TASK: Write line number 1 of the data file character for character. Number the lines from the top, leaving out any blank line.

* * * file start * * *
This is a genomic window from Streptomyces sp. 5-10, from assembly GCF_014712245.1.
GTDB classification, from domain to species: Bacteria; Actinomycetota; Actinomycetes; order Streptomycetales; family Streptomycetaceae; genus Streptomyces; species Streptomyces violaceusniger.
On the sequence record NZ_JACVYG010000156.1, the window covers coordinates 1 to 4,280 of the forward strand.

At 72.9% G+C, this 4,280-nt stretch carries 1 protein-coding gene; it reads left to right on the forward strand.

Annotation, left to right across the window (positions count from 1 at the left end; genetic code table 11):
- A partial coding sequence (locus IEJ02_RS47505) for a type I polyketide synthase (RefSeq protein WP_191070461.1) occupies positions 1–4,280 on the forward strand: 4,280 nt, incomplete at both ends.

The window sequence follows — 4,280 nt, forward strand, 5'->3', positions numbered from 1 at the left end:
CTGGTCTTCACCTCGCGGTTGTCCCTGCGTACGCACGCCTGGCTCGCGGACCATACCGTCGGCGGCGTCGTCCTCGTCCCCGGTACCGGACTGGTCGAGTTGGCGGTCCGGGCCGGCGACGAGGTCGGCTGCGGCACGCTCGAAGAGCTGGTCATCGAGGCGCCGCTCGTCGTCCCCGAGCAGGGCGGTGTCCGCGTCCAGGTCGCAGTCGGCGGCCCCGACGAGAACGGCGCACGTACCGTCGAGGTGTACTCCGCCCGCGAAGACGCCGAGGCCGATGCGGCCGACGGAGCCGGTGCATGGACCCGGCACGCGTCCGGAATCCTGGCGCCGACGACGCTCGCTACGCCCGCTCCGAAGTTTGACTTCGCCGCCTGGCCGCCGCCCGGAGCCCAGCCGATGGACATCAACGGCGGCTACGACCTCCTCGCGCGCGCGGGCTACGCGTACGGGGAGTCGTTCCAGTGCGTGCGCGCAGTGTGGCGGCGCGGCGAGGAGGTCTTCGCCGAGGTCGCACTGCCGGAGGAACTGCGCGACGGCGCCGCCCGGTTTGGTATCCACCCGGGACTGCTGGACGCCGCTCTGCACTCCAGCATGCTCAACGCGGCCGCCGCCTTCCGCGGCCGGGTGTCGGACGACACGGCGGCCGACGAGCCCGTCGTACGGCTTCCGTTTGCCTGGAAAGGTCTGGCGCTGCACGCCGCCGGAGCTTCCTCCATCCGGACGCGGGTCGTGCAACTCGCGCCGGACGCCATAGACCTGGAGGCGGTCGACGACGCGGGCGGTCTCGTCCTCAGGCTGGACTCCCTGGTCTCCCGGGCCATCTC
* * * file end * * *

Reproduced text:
This is a genomic window from Streptomyces sp. 5-10, from assembly GCF_014712245.1.